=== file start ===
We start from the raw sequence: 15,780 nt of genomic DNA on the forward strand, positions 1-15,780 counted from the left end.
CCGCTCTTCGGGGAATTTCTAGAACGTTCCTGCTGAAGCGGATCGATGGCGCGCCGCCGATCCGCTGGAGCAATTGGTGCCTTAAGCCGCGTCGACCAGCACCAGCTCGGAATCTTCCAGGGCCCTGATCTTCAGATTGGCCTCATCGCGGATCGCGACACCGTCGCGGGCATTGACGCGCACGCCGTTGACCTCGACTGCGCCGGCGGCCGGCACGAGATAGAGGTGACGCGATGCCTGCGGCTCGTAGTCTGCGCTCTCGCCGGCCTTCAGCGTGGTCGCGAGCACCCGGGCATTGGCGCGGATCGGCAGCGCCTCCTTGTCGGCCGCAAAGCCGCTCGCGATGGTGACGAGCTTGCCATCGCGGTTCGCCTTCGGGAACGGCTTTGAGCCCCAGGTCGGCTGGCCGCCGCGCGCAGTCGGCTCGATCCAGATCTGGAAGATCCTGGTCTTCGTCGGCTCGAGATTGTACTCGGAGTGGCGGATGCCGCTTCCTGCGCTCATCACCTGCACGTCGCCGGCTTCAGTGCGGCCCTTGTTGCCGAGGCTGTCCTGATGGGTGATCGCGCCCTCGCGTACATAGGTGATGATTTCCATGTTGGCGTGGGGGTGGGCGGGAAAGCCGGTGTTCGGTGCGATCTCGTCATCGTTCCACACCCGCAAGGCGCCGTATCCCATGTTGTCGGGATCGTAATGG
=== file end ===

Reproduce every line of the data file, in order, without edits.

We start from the raw sequence: 15,780 nt of genomic DNA on the forward strand, positions 1-15,780 counted from the left end.
CCGCTCTTCGGGGAATTTCTAGAACGTTCCTGCTGAAGCGGATCGATGGCGCGCCGCCGATCCGCTGGAGCAATTGGTGCCTTAAGCCGCGTCGACCAGCACCAGCTCGGAATCTTCCAGGGCCCTGATCTTCAGATTGGCCTCATCGCGGATCGCGACACCGTCGCGGGCATTGACGCGCACGCCGTTGACCTCGACTGCGCCGGCGGCCGGCACGAGATAGAGGTGACGCGATGCCTGCGGCTCGTAGTCTGCGCTCTCGCCGGCCTTCAGCGTGGTCGCGAGCACCCGGGCATTGGCGCGGATCGGCAGCGCCTCCTTGTCGGCCGCAAAGCCGCTCGCGATGGTGACGAGCTTGCCATCGCGGTTCGCCTTCGGGAACGGCTTTGAGCCCCAGGTCGGCTGGCCGCCGCGCGCAGTCGGCTCGATCCAGATCTGGAAGATCCTGGTCTTCGTCGGCTCGAGATTGTACTCGGAGTGGCGGATGCCGCTTCCTGCGCTCATCACCTGCACGTCGCCGGCTTCAGTGCGGCCCTTGTTGCCGAGGCTGTCCTGATGGGTGATCGCGCCCTCGCGTACATAGGTGATGATTTCCATGTTGGCGTGGGGGTGGGCGGGAAAGCCGGTGTTCGGTGCGATCTCGTCATCGTTCCACACCCGCAAGGCGCCGTATCCCATGTTGTCGGGATCGTAATGG